The first year of the weed control program will target weeds in high value areas such as Knotts Crossing, Low-level Bridge and Katherine Hot Springs, as well as isolated weed incursions that are easier to eradicate. Other weeds being targeted include Chinese Apple, Ornamental Rubber Vine, Devils Claw, Parkinsonia and Bellyache Bush.

For further information, read the Katherine Weed Management Plan PDF (8.2 MB).

Whole of town flood resilience

A number of measures are were undertaken to improve individuals’ flood awareness and resilience in the Katherine community in 2017, including:

  • installing lighting to illuminate the depth markers on the Katherine River so it can be read and monitored all the time;
  • installing an emergency generator and an 800-litre fuel tank at the Katherine Town Council depot and at Fleet Yard;
  • installing four permanent electronic message boards at Kintore Street, McKeddie Road, Gorge Road and Chambers Drive to provide key messages and advice for preparing for flooding;
  • constructing an emergency helicopter landing pad in Katherine East that can cater for landings during the day and night as well as for large aircraft from Australian Defence Force and Careflight;
  • upgrading Gorge Road hardstand as a parking area for nearby residents who live in low lying areas;
  • installing a camera at Nitmiluk Gorge Gauging Station and replacing the camera on Katherine High Level Bridge to provide real time monitoring of water levels on the Katherine River;
  • installing rising water alarms at bridges and rivers that are known to flood to alert emergency services to close access and notify the public;
  • upgrading the Emergency Operations Centre in Katherine Police Station; and
  • updating flood brochures on what to do in the event of a flood.

Alice Springs region flood project updates

The Northern Territory Government is committed to assisting residents and properties in flood-prone areas through a range of flood mitigation options recommended by the Alice Springs Region Flood Mitigation Advisory Committee.

Recommendations range from improvements in flood modelling and mapping to structural mitigation works for flood prone areas in the Alice Springs region, and improvements to policy.

Much of the town of Alice Springs is located on the floodplains of the Todd and Charles rivers and residents and businesses experience riverine flooding when heavy rainfall causes the Todd River to flow and overtop its banks. There have been three major flooding events recorded since 1983 including in 1984, 1988 and 2000.

Localised flooding can also occur as a result of overflows from stormwater drainage systems.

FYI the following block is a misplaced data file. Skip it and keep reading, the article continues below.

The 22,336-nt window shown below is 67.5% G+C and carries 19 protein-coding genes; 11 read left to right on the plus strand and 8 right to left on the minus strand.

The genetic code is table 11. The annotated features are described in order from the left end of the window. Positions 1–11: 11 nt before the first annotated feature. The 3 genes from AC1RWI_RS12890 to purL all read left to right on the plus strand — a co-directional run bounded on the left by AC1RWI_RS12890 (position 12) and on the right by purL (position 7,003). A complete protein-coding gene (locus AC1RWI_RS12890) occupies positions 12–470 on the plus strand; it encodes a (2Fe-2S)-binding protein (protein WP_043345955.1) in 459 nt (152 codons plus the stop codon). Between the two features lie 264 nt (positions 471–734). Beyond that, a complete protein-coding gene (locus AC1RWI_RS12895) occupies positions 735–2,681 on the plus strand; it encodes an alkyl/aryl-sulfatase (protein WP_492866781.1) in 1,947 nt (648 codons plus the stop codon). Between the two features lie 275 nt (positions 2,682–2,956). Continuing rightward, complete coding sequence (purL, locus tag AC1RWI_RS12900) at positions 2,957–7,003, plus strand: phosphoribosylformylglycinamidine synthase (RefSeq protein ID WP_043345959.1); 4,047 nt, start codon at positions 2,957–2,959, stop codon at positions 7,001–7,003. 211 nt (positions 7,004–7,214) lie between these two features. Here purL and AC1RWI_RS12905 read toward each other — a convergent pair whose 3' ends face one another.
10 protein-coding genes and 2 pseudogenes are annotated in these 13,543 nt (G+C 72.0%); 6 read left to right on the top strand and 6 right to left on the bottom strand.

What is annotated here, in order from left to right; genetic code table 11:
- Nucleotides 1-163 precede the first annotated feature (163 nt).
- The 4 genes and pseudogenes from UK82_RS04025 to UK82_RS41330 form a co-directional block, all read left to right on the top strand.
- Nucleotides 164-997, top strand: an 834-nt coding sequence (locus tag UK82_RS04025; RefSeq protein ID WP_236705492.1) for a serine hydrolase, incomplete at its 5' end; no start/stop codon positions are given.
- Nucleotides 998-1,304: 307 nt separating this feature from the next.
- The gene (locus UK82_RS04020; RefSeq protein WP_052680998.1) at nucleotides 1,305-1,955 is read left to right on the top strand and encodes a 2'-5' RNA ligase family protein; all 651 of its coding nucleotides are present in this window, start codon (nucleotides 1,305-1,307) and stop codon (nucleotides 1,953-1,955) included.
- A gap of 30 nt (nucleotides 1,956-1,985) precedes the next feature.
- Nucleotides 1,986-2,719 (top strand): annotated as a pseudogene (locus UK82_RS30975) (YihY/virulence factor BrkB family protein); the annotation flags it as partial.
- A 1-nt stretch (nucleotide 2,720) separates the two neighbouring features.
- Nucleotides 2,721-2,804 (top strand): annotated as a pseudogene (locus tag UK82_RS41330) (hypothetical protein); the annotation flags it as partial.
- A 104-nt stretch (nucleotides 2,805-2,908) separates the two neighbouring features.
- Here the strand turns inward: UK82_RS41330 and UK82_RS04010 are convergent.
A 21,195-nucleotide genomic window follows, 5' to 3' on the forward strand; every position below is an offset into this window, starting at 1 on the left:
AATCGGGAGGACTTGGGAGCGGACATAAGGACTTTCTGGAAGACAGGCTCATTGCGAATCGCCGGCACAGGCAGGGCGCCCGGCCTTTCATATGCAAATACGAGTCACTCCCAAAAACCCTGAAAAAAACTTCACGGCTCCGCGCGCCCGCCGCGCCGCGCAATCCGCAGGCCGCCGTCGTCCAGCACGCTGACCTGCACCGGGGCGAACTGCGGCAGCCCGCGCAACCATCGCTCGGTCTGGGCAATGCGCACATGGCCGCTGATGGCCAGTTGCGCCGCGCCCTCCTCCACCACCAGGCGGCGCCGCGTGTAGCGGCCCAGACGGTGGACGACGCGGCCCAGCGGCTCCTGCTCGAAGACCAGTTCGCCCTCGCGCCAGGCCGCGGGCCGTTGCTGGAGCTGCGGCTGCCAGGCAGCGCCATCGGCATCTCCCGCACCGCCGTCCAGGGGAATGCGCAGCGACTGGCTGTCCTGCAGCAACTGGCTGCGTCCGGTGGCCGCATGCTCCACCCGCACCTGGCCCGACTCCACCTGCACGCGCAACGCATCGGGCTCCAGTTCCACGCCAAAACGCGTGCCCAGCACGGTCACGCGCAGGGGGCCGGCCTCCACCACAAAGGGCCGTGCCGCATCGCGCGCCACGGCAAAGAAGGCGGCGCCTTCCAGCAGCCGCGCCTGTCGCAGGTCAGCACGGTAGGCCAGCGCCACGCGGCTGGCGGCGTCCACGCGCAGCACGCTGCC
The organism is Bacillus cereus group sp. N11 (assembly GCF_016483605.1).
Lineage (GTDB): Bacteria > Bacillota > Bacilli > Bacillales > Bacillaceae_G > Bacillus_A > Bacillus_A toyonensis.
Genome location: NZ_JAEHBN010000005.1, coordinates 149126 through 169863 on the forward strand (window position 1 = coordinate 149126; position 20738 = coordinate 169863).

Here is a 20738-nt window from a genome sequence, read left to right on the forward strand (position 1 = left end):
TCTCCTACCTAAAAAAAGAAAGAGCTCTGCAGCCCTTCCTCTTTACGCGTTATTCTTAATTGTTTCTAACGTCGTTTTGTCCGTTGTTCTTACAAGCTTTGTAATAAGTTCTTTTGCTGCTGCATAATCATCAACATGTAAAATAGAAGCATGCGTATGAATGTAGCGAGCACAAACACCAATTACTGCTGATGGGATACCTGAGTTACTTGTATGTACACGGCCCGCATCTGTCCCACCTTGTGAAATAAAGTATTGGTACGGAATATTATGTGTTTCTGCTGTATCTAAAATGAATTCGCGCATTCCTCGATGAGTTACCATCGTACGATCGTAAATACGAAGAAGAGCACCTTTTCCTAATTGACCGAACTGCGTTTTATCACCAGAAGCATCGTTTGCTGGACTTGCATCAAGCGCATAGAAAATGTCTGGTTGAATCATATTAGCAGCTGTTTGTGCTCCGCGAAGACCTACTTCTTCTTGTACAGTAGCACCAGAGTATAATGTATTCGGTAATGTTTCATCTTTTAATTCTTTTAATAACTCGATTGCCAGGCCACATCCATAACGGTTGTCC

This project update provides residents and stakeholders with the latest information on the flood mitigation measures being delivered by the Northern Territory Government.

Flood modelling

Detailed topographic data has been obtained for the upper catchment of the Todd River to investigate the potential mitigation options to reduce the peak flow of a flood. This data will inform the potential location and effectiveness of infrastructure such as detention basin/s to minimise the impact of flooding in the Alice Springs region.

To assist flood mitigation in Alice Springs, Budget 2018 includes funding in 2018/19 of $500,000 for digital modelling and $500,000 in 2019/20 to design the best flood mitigation solution for the Central Australian region.  A further $10 million has been included in the 10 year infrastructure plan for construction of structural mitigation measures following the outcomes of the digital and design process.

Mount Johns Flood Immunity consultation

Two stages of community consultation have identified a preferred option to build a connector road to improve connectivity for the Mount Johns Valley and Desert Springs areas of Alice Springs.

Currently, when the Todd River floods residents and businesses in these areas are unable to access the Alice Springs CBD or Stuart Highway and the only access is through a private service road.

The Sadadeen Connector Road is listed in the 10 year infrastructure plan as a longer term priority.

Planning for the duplication of the Stuart Highway through Heavitree Gap

Engineering concept designs for the duplication of the Stuart Highway through Heavitree Gap is being considered as part of a planning study, in consultation with the Alice Springs community.  This planning study is guided by the objective of no further constriction of the Todd River.

Ministerial media releases

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Last updated: 28 January 2020